The Council of Europe was founded on May 5, 1949. This international organisation has its headquarters in Strasbourg, France, and it gathers 47 member states. It is important to discern the Council of Europe from the European Council. The fundamental difference between the two institutions lies in the fact that the former deals with the promotion of democracy, human rights and rule of law in Europe, while the latter is committed in planning European Union policies, by defining its general positioning.
After this clarification, we will now examine in depth the role of the Council of Europe and its action, specifically towards the death penalty. In this regard, it is important to remember that from 1985 the abolition of the capital punishment is a preliminary condition in order to join the organisation. Another fundamental step was the signing in Rome in 1950 of the European Convention on Human Rights and Fundamental Freedoms (ECHR), which entered into force in 1953. The Convention led to the establishing of the European Court of Human Rights, to which it is possible to appeal provided that a certain procedure is followed. In the majority of cases, almost 90% of them, the Court rejects the pleas and evaluates them as inadmissible, as it is necessary that they respect precise standards.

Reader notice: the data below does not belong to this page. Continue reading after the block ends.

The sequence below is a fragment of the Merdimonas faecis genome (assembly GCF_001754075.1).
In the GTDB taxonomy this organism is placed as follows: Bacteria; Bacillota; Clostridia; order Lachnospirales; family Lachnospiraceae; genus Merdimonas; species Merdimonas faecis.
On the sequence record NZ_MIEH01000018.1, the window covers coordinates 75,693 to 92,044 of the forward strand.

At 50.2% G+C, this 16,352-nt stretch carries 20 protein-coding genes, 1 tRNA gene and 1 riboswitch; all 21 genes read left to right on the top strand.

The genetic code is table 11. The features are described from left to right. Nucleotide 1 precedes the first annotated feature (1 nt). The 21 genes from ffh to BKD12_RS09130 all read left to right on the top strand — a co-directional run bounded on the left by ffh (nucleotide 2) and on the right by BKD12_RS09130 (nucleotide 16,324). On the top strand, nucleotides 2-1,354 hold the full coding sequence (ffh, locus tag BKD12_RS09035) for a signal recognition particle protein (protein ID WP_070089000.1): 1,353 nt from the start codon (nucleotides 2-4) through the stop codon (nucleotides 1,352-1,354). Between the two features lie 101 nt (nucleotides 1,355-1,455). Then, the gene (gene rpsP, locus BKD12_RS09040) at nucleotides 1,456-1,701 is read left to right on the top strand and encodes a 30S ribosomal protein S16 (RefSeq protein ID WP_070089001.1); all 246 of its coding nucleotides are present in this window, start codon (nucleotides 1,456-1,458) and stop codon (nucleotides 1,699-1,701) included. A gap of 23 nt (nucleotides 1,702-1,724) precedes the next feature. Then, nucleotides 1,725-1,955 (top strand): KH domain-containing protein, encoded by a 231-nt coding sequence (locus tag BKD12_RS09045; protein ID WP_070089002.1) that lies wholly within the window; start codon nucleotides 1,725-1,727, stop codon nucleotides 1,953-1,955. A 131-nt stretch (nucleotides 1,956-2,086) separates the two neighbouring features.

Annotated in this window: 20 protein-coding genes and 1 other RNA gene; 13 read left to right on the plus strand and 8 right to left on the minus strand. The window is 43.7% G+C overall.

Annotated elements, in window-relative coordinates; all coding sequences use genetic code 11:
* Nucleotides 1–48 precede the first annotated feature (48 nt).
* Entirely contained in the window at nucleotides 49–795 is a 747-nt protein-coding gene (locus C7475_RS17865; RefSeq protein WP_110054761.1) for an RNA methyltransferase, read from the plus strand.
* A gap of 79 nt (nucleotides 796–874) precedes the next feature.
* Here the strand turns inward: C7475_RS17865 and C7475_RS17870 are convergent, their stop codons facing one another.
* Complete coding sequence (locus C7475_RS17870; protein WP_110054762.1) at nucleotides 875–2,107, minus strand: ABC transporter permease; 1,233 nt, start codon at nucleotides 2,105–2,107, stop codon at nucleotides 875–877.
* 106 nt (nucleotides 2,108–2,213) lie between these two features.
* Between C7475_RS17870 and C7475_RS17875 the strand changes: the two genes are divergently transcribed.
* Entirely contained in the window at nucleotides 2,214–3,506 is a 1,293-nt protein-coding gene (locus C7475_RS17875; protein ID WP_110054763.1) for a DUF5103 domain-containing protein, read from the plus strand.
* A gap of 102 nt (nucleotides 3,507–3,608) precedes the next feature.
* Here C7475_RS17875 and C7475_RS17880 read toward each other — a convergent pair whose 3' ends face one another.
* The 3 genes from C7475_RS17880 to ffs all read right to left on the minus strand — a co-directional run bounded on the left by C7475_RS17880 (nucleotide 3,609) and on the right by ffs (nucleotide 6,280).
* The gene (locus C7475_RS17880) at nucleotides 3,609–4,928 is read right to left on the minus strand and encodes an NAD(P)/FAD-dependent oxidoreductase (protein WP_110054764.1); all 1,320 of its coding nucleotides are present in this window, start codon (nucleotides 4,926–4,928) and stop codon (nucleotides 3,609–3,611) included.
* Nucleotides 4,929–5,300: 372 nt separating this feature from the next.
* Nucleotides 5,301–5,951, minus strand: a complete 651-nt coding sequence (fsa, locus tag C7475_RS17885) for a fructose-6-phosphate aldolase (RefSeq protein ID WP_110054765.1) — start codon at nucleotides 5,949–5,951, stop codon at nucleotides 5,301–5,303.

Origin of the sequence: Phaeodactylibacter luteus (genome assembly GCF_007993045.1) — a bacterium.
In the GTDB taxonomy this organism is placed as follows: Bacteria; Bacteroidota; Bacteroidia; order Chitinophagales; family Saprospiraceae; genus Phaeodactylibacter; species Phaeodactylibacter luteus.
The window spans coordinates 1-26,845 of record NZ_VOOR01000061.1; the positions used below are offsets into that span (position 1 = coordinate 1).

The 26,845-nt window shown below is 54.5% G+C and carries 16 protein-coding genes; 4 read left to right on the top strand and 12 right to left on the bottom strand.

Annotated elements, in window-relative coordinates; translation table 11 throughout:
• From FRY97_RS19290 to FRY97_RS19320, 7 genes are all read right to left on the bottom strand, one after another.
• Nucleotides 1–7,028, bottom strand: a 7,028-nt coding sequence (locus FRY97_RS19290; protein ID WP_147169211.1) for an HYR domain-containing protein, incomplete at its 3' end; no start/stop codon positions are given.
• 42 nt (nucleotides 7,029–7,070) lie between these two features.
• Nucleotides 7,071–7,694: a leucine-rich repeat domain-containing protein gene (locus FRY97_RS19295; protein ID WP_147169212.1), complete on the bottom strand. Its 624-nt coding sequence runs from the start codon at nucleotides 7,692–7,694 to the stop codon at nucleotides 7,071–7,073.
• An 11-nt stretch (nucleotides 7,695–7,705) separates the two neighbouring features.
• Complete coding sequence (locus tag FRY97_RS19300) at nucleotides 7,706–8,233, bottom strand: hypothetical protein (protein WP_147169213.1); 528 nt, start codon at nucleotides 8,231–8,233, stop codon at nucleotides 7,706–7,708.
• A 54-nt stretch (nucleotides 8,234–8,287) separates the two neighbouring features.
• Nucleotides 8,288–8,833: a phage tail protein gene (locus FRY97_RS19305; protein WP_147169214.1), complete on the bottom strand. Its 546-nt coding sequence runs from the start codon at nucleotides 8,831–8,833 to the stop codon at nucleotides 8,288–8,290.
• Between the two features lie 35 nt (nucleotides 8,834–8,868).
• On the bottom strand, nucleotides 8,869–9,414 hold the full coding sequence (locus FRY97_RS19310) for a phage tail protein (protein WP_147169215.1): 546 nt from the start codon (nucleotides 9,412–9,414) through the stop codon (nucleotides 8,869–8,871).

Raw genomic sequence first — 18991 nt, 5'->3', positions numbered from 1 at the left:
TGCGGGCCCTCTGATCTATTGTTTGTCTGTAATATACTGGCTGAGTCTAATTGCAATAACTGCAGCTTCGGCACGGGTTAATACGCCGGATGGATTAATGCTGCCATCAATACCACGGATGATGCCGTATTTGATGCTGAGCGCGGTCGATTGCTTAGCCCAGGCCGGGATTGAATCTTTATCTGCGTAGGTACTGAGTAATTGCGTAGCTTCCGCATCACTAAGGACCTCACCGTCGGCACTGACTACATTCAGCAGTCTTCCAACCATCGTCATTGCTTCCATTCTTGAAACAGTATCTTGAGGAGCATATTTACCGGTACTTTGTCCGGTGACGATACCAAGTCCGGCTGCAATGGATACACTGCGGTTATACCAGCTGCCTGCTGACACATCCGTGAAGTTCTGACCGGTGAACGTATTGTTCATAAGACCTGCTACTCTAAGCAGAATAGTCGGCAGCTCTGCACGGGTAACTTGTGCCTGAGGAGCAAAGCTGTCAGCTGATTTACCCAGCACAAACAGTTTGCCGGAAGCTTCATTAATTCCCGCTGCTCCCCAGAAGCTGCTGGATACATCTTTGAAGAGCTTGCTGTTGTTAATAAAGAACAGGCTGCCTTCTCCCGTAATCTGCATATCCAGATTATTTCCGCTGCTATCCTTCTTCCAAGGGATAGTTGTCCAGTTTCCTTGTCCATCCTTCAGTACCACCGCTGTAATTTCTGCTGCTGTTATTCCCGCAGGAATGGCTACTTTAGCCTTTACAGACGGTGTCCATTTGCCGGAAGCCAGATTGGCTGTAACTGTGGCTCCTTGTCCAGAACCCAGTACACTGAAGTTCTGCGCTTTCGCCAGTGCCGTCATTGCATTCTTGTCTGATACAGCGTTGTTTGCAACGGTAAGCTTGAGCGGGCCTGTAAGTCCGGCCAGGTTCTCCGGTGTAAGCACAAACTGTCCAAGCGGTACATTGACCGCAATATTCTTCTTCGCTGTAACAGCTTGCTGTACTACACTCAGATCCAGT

Compliance to human rights and democratic practices, non-discrimination and fight against racism, respect for freedom of expression, gender equality are only some of the areas of interest and commitment of the Council of Europe. Lastly, we remember that it was the Council that created the flag that was adopted at European level: a blue background and 12 stars in circle, as a symbol of perfection.